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SBCC department head placed on leave following use of derogatory word

A department head at Santa Barbara City College (SBCC) is on unpaid leave for using a derogatory term.

Luz Reyes-Martin, Executive Director of Public Affairs and Communications at SBCC, confirmed to reporter Beth Farnsworth, that Lyndsay Mass, Vice President of Business Services, used the racial slur while repeating a story shared earlier by a student.

The incident happened Wednesday, November 14, during a gender equity work group meeting which was called in response to a spike in student complaints about gender and racial issues on campus.

In one incident, a student shared that someone aimed the racial slur in their direction while in the campus library.

Reyes-Martin said Maas said the actual word when she repeated the story. Later, Maas issued an apology for uttering the word and the ensuing pain it caused.

Maas was placed on leave November 19, the same day a number of people appeared before the Santa Barbara Board of Trustees demanding that Maas turn in her resignation.

SBCC President Dr. Anthony Beebe released a statement on November 20 which reads in part:
“Santa Barbara City College is not unaffected by the history and power dynamics that support racism and other forms of discrimination. As an institution of learning, we must hold ourselves and each other accountable and commit to the necessary work to address and root out racism and inequity on our campus. Racism and inequality are painful aspects of our history and remain in our environment. We must change that. As difficult as this work may be, it must continue. The work requires all of us, and I welcome all voices, from throughout campus, to be part of making this institutional change.”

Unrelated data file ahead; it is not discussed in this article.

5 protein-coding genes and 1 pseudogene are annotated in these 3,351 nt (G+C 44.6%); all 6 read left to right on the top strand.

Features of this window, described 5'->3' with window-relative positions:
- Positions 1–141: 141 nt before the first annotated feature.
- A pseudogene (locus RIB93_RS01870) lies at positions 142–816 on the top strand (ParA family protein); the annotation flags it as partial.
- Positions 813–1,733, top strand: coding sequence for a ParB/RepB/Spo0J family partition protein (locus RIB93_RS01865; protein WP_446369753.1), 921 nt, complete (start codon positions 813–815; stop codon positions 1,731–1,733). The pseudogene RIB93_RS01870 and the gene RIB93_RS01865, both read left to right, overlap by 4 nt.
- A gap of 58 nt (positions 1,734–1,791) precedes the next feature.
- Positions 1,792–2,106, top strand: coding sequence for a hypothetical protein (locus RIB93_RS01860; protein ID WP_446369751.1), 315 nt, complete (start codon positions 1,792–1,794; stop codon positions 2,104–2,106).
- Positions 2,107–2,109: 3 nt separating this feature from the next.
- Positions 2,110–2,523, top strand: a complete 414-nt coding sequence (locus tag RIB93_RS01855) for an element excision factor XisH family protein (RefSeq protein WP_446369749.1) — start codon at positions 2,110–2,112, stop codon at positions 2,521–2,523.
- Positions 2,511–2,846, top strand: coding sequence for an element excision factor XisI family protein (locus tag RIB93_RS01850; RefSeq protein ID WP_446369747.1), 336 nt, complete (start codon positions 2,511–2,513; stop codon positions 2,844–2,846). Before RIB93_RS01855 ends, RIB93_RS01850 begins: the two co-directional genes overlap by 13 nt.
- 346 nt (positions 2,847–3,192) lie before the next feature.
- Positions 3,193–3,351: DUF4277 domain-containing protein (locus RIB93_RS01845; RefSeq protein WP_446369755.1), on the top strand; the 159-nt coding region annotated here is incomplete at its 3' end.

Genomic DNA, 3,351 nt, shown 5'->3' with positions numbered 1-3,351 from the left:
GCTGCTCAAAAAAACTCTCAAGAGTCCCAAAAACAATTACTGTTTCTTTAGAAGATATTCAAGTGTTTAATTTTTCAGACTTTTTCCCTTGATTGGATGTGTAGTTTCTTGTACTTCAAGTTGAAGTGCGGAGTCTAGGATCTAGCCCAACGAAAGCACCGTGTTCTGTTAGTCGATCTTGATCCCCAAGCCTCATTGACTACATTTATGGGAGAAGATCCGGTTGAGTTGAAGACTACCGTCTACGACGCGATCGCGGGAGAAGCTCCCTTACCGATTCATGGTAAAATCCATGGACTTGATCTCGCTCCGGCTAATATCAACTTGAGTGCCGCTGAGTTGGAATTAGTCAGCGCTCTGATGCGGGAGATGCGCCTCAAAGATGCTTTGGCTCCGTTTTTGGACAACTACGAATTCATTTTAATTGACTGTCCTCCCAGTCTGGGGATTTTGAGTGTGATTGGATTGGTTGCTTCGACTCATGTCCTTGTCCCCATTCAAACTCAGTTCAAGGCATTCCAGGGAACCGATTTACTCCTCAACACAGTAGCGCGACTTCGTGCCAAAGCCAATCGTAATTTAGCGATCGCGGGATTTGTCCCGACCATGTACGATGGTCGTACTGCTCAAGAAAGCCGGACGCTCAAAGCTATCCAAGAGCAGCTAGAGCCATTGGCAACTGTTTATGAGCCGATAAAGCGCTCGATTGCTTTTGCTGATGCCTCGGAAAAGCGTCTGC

Beebe also shared a statement submitted by Maas, at her request, which reads in part:
“Maas issued an apology and released a statement through the school which reads, in part: “That word should never be used in any context as it only serves to perpetuate racism, and I was complicit. I recognize that I need to reflect on what took place and do thoughtful, informed work to educate myself. I will spend my future at SBCC more aware of how words can cause pain. Additionally, I will continue to be a part of the changes needed to help battle on campus racism.”

Reyes-Martin said SBCC is moving forward with anti-racism training for employees and management.

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